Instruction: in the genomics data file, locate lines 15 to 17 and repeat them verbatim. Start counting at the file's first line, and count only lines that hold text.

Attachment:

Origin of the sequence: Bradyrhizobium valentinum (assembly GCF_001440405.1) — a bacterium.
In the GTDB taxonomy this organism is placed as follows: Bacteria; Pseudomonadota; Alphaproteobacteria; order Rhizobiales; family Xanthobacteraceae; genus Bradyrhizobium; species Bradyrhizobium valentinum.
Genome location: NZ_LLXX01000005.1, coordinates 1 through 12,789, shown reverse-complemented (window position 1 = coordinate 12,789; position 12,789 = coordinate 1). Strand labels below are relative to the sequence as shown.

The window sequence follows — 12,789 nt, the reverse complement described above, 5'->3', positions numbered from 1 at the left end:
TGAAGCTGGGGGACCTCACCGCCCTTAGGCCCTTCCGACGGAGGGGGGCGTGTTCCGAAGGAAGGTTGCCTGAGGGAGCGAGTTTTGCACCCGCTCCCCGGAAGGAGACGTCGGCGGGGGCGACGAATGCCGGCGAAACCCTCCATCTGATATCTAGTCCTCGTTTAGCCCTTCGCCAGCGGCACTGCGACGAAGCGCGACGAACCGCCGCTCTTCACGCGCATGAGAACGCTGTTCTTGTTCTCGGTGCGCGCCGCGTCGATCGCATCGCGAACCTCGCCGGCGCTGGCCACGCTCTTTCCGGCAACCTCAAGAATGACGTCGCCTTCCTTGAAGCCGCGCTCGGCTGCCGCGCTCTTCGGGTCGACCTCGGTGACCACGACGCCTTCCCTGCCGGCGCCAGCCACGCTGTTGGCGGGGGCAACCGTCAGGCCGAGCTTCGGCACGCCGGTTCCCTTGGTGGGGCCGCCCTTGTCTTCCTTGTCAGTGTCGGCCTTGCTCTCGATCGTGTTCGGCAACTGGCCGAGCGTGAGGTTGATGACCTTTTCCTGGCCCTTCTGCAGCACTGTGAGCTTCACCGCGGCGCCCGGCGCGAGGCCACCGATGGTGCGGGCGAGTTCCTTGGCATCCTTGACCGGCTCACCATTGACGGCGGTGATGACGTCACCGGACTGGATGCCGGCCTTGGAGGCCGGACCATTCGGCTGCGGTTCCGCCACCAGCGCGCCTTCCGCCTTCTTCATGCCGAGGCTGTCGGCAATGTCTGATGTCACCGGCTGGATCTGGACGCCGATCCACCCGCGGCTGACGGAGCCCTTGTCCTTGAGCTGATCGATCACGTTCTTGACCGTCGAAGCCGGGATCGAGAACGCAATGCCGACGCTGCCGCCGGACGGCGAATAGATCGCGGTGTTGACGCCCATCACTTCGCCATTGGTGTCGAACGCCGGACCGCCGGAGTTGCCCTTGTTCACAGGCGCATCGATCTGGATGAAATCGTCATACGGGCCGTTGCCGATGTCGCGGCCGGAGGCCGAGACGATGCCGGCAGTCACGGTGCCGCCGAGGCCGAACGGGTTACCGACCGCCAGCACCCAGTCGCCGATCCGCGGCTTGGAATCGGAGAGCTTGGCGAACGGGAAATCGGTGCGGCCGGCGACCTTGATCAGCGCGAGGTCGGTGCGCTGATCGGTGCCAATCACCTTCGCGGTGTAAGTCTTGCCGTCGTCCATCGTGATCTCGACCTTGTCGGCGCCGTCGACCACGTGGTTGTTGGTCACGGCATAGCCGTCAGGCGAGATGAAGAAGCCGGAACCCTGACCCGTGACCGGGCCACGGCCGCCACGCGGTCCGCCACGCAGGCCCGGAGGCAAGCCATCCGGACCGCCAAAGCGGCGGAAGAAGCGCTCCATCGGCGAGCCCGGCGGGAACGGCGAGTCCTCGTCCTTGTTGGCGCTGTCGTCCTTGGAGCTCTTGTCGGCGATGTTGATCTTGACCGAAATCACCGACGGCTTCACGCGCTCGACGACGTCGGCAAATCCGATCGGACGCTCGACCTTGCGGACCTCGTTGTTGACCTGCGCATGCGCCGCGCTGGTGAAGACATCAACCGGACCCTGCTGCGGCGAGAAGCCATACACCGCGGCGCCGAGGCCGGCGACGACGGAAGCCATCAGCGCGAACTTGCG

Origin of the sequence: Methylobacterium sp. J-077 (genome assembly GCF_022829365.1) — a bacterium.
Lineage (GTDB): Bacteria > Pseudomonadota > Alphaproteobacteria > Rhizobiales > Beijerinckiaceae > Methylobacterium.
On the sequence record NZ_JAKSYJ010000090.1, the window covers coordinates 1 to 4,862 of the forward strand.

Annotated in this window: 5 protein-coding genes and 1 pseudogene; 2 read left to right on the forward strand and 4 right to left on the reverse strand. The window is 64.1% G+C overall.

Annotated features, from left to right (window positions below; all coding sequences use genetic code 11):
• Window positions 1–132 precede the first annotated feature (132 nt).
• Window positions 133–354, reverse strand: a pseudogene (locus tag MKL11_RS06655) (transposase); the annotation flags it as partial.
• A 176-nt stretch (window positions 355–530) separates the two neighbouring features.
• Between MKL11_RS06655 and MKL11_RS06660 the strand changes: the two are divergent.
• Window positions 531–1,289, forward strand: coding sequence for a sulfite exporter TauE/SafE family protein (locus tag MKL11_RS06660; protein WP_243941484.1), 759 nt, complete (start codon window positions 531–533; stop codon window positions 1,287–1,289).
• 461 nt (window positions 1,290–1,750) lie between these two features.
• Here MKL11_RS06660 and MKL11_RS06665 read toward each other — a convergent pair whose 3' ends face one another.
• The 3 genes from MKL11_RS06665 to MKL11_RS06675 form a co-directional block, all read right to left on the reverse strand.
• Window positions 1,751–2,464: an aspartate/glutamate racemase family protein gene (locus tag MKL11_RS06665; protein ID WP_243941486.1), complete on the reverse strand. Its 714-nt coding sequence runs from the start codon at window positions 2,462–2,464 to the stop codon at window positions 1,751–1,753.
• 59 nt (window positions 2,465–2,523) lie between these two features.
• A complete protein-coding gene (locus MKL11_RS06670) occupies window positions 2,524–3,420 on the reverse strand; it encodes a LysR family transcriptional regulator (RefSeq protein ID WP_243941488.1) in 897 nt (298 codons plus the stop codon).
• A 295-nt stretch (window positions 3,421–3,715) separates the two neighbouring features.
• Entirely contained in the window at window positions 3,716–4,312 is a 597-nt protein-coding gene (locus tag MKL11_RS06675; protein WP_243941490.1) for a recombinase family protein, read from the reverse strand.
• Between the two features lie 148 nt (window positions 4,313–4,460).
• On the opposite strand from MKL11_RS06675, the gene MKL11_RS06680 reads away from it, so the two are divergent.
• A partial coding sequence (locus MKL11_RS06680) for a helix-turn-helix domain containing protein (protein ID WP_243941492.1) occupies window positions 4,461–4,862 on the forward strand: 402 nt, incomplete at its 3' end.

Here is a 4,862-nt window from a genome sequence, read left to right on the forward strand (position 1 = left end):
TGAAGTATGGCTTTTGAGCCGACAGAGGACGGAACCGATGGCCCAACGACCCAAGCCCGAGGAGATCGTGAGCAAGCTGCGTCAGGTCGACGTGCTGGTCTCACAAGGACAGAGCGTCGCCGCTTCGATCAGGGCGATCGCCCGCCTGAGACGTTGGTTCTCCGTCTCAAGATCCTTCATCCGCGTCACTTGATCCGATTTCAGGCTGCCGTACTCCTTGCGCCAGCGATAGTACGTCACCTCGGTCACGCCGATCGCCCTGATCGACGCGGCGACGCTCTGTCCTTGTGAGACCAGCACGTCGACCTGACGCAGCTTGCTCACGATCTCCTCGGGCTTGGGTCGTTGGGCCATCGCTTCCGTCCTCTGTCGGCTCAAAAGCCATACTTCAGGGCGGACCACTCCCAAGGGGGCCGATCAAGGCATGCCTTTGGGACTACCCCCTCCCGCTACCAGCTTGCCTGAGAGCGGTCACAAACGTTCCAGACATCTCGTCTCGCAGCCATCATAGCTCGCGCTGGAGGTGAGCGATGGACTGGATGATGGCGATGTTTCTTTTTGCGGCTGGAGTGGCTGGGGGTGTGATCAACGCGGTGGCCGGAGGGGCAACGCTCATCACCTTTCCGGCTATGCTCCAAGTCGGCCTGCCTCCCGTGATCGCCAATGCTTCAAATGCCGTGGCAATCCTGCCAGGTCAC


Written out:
• Window positions 531–1,289, forward strand: coding sequence for a sulfite exporter TauE/SafE family protein (locus tag MKL11_RS06660; protein WP_243941484.1), 759 nt, complete (start codon window positions 531–533; stop codon window positions 1,287–1,289).
• 461 nt (window positions 1,290–1,750) lie between these two features.
• Here MKL11_RS06660 and MKL11_RS06665 read toward each other — a convergent pair whose 3' ends face one another.